PBS, Smithsonian unveil new science games and videos

By Stephen Noonoo
August 20th, 2015

PD and student resources are now available

science-resourcesNew science resources for teachers and students, especially young learners, is forming the cornerstone of a new partnership between PBS LearningMedia and the Smithsonian Science Education Center. At the center of the partnership: an animated series called Good Thinking!, available online, that features science educator Isabella Reyes as she explores “the science of teaching science.”

The series draws from peer-reviewed research in science, cognition, and pedagogy and distills valuable findings from journal articles to promote effective classroom practices. The series is available now on the SSEC’s YouTube channel.

“We are thrilled to announce our partnership with the Smithsonian, and to offer these valuable science resources for educators and students going back to school,” said Alicia Levi, VP of education, PBS. “PBS and Smithsonian share a common mission in developing high-quality learning resources and the new series and games will be a key addition to our science offerings and tools.”

In addition, there are also games and digital series for students, including:

  • Shutterbugs: Wiggle and Stomp – a game that teaches students movement and motion concepts while visiting rare animals at the Smithsonian National Zoological Park (for kindergarten)
  • Showbiz Safari – a game that teaches students about the diversity of plants and animals in different habitats by casting plants and animals in movies (for grades 1-2)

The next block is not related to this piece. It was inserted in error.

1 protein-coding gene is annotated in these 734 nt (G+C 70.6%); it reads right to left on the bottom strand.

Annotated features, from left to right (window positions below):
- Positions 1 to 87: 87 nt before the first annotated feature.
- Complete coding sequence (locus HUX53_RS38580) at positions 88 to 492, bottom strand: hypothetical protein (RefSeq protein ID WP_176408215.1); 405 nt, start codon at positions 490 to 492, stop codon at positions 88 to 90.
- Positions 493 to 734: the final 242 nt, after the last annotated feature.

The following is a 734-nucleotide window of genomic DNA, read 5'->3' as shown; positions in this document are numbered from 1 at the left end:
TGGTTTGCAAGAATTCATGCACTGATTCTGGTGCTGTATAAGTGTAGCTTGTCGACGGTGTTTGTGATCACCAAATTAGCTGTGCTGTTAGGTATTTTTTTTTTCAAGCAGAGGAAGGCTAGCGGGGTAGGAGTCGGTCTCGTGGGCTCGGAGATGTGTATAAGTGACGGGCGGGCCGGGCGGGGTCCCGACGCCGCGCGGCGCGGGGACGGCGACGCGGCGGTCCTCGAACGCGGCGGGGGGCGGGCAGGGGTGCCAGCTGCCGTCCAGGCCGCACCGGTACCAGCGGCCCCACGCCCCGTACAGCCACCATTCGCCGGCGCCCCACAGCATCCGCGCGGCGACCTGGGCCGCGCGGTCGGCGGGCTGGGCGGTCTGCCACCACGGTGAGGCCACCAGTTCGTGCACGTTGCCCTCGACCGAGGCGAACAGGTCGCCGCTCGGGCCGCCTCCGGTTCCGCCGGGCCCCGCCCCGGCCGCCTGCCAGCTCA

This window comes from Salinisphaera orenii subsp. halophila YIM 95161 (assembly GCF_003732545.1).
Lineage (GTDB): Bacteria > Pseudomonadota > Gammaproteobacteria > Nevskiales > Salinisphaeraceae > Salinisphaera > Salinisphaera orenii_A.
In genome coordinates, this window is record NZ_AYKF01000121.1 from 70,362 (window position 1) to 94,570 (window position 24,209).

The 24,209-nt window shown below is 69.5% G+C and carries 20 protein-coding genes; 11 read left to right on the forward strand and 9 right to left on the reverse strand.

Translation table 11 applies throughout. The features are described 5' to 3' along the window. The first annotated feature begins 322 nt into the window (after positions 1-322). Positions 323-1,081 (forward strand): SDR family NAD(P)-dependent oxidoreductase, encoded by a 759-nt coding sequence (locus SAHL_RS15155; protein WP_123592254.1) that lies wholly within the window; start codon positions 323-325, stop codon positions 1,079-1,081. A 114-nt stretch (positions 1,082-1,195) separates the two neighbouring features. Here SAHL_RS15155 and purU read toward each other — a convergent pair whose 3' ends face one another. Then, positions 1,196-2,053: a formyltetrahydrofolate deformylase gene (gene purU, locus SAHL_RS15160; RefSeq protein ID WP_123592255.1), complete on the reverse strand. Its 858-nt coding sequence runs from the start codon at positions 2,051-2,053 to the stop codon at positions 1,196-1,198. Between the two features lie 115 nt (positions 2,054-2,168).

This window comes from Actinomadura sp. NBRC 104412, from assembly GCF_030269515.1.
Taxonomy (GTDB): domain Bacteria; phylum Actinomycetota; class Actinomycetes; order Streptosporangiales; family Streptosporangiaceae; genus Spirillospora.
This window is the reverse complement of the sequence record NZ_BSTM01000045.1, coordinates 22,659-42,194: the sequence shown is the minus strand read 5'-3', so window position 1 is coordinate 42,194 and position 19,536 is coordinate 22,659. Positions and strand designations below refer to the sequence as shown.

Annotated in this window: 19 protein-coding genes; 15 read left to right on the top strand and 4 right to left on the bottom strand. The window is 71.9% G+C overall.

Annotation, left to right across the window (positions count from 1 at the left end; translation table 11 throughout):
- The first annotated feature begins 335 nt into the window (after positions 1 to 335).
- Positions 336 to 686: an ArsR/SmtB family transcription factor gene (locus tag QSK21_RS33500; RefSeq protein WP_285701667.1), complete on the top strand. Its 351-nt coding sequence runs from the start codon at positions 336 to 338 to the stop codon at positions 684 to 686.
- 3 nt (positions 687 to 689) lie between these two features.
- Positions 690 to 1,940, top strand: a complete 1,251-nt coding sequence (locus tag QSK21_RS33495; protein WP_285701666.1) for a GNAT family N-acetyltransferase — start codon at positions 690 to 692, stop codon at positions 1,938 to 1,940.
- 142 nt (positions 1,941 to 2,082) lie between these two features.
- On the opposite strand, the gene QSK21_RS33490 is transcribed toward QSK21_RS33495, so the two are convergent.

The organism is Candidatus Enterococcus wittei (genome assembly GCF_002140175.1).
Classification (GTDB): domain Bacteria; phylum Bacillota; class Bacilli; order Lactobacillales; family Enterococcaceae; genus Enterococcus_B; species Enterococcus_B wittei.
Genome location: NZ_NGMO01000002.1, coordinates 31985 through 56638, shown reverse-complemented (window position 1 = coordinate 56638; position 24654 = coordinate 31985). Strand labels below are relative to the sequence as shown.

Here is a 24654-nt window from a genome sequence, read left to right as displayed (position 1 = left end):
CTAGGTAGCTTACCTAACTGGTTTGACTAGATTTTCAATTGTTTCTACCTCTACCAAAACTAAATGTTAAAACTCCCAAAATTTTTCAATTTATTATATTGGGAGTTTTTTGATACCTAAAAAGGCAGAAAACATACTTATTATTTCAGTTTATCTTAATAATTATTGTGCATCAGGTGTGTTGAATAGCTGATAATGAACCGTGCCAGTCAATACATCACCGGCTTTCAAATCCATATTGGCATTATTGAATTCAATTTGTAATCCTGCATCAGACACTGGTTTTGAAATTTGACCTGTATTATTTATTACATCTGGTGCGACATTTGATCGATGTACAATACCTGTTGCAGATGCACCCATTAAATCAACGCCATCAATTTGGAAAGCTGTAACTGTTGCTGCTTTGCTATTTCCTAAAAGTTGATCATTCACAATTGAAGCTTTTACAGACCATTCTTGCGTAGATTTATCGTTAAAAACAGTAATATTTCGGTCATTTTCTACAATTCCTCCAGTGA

• Bumper Ducks – a game that teaches students what happens when two objects collide and how mass impacts the acceleration of an object by using animated rubber ducks (for grades 6-8).

Additional content will also be added throughout the year, including:

  • Ada Asks – an animated and live-action video series that encourages students to join the curious Ada as she answers students’ biggest questions about science through some seriously amazing investigations! (for grades K-2)
  • Morphy – a game that teaches students that animals have external structures that are important for survival. Students must guide an alien creature through an Earth-like planet while adapting different animal structures (for grades 3-5)
  • Disaster Detector – a game that teaches students how to analyze and interpret data on natural hazards to forecast disasters by becoming a “Disaster Detector” for a city (for grades 6-8).

Material from a press release was used in this report.

About the Author:

Stephen Noonoo

Stephen Noonoo is the current editor of eSchool News. He is a former consultant for CUE, California’s ISTE affiliate, and managing editor of its quarterly publication, OnCUE. He has worked as a freelance writer, an education editor for SmartBrief newsletters, and as a staff editor for a well-known publication focusing on education technology.